Friday, September 19, 2014


"We rarely observed a meal in which at least one family member didn’t complain about the food they were served"

The latest demand by some groups is that women get not just birth control but feminine products like tampons for free.  Essentially, their argument is that women are unfairly burdened with needing these things since men don't need them, so men should pay to give them what they require.
This is one more in a long line of demands for free things that we've been flooded with, each only "free" in the sense that individuals feel no cost upon receiving them, but pay in advance in taxes.  Each new demand stretches the definition of "necessary" and "rights" until its become almost self-parodying.  You can barely come up with a satirical version of events fast enough to be ahead of the actual demands.
There was an article written recently by a somewhat obscure feminist writer at Slate named Amanda Marcotte.  She's managed to get attention occasionally by writing ridiculous, self-important diatribes such as how no man is worthy of her and are all scared off by her wonderfulness.  This recent piece was rebelling against the idea of cooking:
The home-cooked meal has long been romanticized, from ’50s-era sitcoms to the work of star food writer Michael Pollan, who once wrote, “far from oppressing them, the work of cooking approached in the proper spirit offered a kind of fulfillment and deserved an intelligent woman’s attention.” In recent years, the home-cooked meal has increasingly been offered up as the solution to our country's burgeoning nutrition-related health problems of heart disease and diabetes. But while home-cooked meals are typically healthier than restaurant food, sociologists Sarah Bowen, Sinikka Elliott, and Joslyn Brenton from North Carolina State University argue that the stress that cooking puts on people, particularly women, may not be worth the trade-off.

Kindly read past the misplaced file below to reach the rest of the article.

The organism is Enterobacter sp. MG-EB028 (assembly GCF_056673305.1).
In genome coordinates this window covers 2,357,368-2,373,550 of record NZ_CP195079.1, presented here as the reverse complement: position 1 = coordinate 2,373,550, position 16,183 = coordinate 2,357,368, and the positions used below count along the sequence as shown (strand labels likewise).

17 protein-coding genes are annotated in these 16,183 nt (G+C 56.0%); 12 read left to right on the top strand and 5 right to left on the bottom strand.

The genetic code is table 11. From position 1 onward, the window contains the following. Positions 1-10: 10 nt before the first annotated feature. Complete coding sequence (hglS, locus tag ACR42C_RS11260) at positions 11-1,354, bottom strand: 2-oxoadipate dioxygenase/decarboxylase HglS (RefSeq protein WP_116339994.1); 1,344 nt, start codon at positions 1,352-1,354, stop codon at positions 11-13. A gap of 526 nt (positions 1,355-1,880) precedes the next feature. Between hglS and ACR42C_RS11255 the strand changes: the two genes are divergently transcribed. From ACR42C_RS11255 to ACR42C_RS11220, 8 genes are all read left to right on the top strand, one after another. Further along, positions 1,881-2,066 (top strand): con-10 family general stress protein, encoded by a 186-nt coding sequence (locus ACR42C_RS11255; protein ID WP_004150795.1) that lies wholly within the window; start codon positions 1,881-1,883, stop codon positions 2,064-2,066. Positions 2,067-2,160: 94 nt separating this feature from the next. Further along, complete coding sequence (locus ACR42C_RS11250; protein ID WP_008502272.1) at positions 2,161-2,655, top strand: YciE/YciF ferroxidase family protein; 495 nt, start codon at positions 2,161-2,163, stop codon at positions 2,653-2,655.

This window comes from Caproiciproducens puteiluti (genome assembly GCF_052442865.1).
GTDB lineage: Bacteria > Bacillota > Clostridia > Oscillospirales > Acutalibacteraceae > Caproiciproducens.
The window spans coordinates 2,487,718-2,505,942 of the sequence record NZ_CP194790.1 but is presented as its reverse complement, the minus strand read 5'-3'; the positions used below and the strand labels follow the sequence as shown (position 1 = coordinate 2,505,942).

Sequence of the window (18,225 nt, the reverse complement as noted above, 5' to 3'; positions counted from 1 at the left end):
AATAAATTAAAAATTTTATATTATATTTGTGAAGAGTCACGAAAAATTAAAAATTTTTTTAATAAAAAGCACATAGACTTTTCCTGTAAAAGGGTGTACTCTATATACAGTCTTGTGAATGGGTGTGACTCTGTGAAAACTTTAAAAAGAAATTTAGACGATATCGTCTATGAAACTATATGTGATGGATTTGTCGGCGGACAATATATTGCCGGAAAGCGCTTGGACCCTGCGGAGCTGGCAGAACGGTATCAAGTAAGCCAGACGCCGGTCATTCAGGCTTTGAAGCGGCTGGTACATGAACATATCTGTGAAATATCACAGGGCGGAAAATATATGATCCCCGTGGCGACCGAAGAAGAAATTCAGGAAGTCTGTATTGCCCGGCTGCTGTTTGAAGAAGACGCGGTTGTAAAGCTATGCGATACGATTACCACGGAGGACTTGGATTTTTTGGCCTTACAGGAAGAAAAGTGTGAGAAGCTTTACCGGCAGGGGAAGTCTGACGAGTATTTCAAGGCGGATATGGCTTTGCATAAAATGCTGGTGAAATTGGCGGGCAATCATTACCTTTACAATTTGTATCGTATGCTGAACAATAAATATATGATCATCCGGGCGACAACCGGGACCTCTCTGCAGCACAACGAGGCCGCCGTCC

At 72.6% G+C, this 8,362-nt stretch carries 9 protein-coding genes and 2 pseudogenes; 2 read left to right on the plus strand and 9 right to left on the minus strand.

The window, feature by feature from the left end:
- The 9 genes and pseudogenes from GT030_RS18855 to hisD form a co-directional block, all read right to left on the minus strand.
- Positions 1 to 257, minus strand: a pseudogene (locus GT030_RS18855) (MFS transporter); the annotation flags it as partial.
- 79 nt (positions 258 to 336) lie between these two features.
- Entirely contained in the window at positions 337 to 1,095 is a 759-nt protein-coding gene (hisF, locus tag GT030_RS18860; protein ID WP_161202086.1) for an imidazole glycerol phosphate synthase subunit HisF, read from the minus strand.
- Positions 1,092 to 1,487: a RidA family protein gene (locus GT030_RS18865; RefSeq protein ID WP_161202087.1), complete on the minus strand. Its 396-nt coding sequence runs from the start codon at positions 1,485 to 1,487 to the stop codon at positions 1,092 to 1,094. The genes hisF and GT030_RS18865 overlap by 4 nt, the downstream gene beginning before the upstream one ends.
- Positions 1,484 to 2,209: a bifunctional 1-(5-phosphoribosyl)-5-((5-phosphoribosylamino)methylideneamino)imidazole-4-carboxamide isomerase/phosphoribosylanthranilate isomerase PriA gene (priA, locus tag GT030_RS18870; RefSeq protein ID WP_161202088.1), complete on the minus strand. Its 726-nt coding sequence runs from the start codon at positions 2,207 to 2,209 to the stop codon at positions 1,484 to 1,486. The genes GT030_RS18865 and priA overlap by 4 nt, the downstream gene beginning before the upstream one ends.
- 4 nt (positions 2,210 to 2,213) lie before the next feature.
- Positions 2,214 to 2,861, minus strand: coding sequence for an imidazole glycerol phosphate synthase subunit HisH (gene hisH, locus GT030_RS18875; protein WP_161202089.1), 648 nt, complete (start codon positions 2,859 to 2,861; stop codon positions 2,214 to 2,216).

Now, its one thing to say "man I just don't like to cook" or "I feel that I don't have time or energy to cook a meal" but no, her position is that home cooking is a terrible burden.  She is not opposed to cooking a meal, she's opposed to home cooked meals as a concept.  Its not just a burden but wrong to home cook.
She's not completely wrong in the article; it is true that often modern kids are whiny and complaining, and that its tough to cook a meal if you work all day.  And it is true that its tough to get your cooking done if you can't get adequate raw materials together.
However, her example "cook everything with one device and wash the dishes in the sink" is hilariously first-world problemy.  Oh the horror of having to hand-wash your dishes!  Inconceivable, where is Guadalupe to load the dishwasher for me!  How can I face the day knowing that I must cook my food in a single unit instead of having eighteen different devices on the counter to choose from??
Not having pots and pans is a matter of being ill prepared for the role you've taken on.  Its like complaining that now you are a baseball player, you don't have a bat or glove.  Maybe you should have gotten that stuff together before you took on that role.  But even if somehow a home and child came upon you by surprise, cheap stuff is available at thrift and Salvation Army type stores, and usually older family members will have extra supplies to offer.  You can get basic supplies at the Dollar Tree for a buck each.  Get them slowly over time.